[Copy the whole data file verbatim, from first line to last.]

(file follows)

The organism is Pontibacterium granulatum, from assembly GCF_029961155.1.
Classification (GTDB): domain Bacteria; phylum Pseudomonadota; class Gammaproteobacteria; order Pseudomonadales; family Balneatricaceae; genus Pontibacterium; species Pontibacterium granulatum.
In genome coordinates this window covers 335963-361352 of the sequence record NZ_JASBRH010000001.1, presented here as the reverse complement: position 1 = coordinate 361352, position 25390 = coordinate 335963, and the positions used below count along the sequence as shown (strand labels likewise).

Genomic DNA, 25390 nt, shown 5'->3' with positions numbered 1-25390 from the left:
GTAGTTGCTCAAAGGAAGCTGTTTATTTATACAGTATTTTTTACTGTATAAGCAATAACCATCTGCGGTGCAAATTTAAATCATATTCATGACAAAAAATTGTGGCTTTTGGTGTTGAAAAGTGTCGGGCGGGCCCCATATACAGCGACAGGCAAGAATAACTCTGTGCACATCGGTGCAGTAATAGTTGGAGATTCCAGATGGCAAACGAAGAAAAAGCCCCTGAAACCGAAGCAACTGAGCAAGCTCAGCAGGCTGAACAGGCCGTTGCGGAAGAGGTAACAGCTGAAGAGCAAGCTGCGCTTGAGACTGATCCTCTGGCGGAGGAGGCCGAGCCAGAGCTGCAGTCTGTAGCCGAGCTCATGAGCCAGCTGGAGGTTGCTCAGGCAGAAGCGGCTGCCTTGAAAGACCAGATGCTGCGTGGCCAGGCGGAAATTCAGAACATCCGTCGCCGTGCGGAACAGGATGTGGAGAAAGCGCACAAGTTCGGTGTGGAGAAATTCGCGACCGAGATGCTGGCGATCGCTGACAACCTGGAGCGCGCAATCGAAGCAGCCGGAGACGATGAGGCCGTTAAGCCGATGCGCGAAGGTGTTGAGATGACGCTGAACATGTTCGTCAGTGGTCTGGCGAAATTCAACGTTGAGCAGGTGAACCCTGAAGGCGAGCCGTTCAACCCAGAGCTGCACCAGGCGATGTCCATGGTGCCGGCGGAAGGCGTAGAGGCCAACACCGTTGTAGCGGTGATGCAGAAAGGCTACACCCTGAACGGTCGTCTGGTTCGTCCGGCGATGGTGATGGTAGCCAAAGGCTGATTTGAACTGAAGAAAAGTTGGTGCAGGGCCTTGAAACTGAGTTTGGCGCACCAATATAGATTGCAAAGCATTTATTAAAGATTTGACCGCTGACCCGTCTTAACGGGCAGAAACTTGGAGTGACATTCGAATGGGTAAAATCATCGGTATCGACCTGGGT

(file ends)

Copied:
The organism is Pontibacterium granulatum, from assembly GCF_029961155.1.
Classification (GTDB): domain Bacteria; phylum Pseudomonadota; class Gammaproteobacteria; order Pseudomonadales; family Balneatricaceae; genus Pontibacterium; species Pontibacterium granulatum.
In genome coordinates this window covers 335963-361352 of the sequence record NZ_JASBRH010000001.1, presented here as the reverse complement: position 1 = coordinate 361352, position 25390 = coordinate 335963, and the positions used below count along the sequence as shown (strand labels likewise).

Genomic DNA, 25390 nt, shown 5'->3' with positions numbered 1-25390 from the left:
GTAGTTGCTCAAAGGAAGCTGTTTATTTATACAGTATTTTTTACTGTATAAGCAATAACCATCTGCGGTGCAAATTTAAATCATATTCATGACAAAAAATTGTGGCTTTTGGTGTTGAAAAGTGTCGGGCGGGCCCCATATACAGCGACAGGCAAGAATAACTCTGTGCACATCGGTGCAGTAATAGTTGGAGATTCCAGATGGCAAACGAAGAAAAAGCCCCTGAAACCGAAGCAACTGAGCAAGCTCAGCAGGCTGAACAGGCCGTTGCGGAAGAGGTAACAGCTGAAGAGCAAGCTGCGCTTGAGACTGATCCTCTGGCGGAGGAGGCCGAGCCAGAGCTGCAGTCTGTAGCCGAGCTCATGAGCCAGCTGGAGGTTGCTCAGGCAGAAGCGGCTGCCTTGAAAGACCAGATGCTGCGTGGCCAGGCGGAAATTCAGAACATCCGTCGCCGTGCGGAACAGGATGTGGAGAAAGCGCACAAGTTCGGTGTGGAGAAATTCGCGACCGAGATGCTGGCGATCGCTGACAACCTGGAGCGCGCAATCGAAGCAGCCGGAGACGATGAGGCCGTTAAGCCGATGCGCGAAGGTGTTGAGATGACGCTGAACATGTTCGTCAGTGGTCTGGCGAAATTCAACGTTGAGCAGGTGAACCCTGAAGGCGAGCCGTTCAACCCAGAGCTGCACCAGGCGATGTCCATGGTGCCGGCGGAAGGCGTAGAGGCCAACACCGTTGTAGCGGTGATGCAGAAAGGCTACACCCTGAACGGTCGTCTGGTTCGTCCGGCGATGGTGATGGTAGCCAAAGGCTGATTTGAACTGAAGAAAAGTTGGTGCAGGGCCTTGAAACTGAGTTTGGCGCACCAATATAGATTGCAAAGCATTTATTAAAGATTTGACCGCTGACCCGTCTTAACGGGCAGAAACTTGGAGTGACATTCGAATGGGTAAAATCATCGGTATCGACCTGGGT